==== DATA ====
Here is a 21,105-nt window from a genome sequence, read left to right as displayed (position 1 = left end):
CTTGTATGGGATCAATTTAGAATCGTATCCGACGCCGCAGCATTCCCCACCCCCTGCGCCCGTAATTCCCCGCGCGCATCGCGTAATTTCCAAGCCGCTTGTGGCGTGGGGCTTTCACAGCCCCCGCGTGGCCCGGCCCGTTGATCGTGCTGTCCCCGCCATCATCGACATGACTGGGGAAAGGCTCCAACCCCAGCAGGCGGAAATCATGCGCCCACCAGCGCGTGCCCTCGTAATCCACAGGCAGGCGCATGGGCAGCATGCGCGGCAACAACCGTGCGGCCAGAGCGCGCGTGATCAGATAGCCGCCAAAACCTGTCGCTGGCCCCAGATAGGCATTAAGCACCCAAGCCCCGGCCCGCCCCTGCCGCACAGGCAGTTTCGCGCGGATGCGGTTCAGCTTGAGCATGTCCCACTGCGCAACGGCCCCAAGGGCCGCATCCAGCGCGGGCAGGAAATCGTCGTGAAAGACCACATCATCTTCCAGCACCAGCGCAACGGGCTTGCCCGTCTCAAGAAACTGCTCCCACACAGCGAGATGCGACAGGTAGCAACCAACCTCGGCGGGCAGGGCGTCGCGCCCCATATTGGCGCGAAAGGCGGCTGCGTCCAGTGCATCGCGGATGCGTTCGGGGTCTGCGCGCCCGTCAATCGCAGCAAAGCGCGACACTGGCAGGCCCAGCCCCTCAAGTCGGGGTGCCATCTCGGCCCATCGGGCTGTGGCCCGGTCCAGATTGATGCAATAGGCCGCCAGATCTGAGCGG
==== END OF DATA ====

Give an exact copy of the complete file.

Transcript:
Here is a 21,105-nt window from a genome sequence, read left to right as displayed (position 1 = left end):
CTTGTATGGGATCAATTTAGAATCGTATCCGACGCCGCAGCATTCCCCACCCCCTGCGCCCGTAATTCCCCGCGCGCATCGCGTAATTTCCAAGCCGCTTGTGGCGTGGGGCTTTCACAGCCCCCGCGTGGCCCGGCCCGTTGATCGTGCTGTCCCCGCCATCATCGACATGACTGGGGAAAGGCTCCAACCCCAGCAGGCGGAAATCATGCGCCCACCAGCGCGTGCCCTCGTAATCCACAGGCAGGCGCATGGGCAGCATGCGCGGCAACAACCGTGCGGCCAGAGCGCGCGTGATCAGATAGCCGCCAAAACCTGTCGCTGGCCCCAGATAGGCATTAAGCACCCAAGCCCCGGCCCGCCCCTGCCGCACAGGCAGTTTCGCGCGGATGCGGTTCAGCTTGAGCATGTCCCACTGCGCAACGGCCCCAAGGGCCGCATCCAGCGCGGGCAGGAAATCGTCGTGAAAGACCACATCATCTTCCAGCACCAGCGCAACGGGCTTGCCCGTCTCAAGAAACTGCTCCCACACAGCGAGATGCGACAGGTAGCAACCAACCTCGGCGGGCAGGGCGTCGCGCCCCATATTGGCGCGAAAGGCGGCTGCGTCCAGTGCATCGCGGATGCGTTCGGGGTCTGCGCGCCCGTCAATCGCAGCAAAGCGCGACACTGGCAGGCCCAGCCCCTCAAGTCGGGGTGCCATCTCGGCCCATCGGGCTGTGGCCCGGTCCAGATTGATGCAATAGGCCGCCAGATCTGAGCGG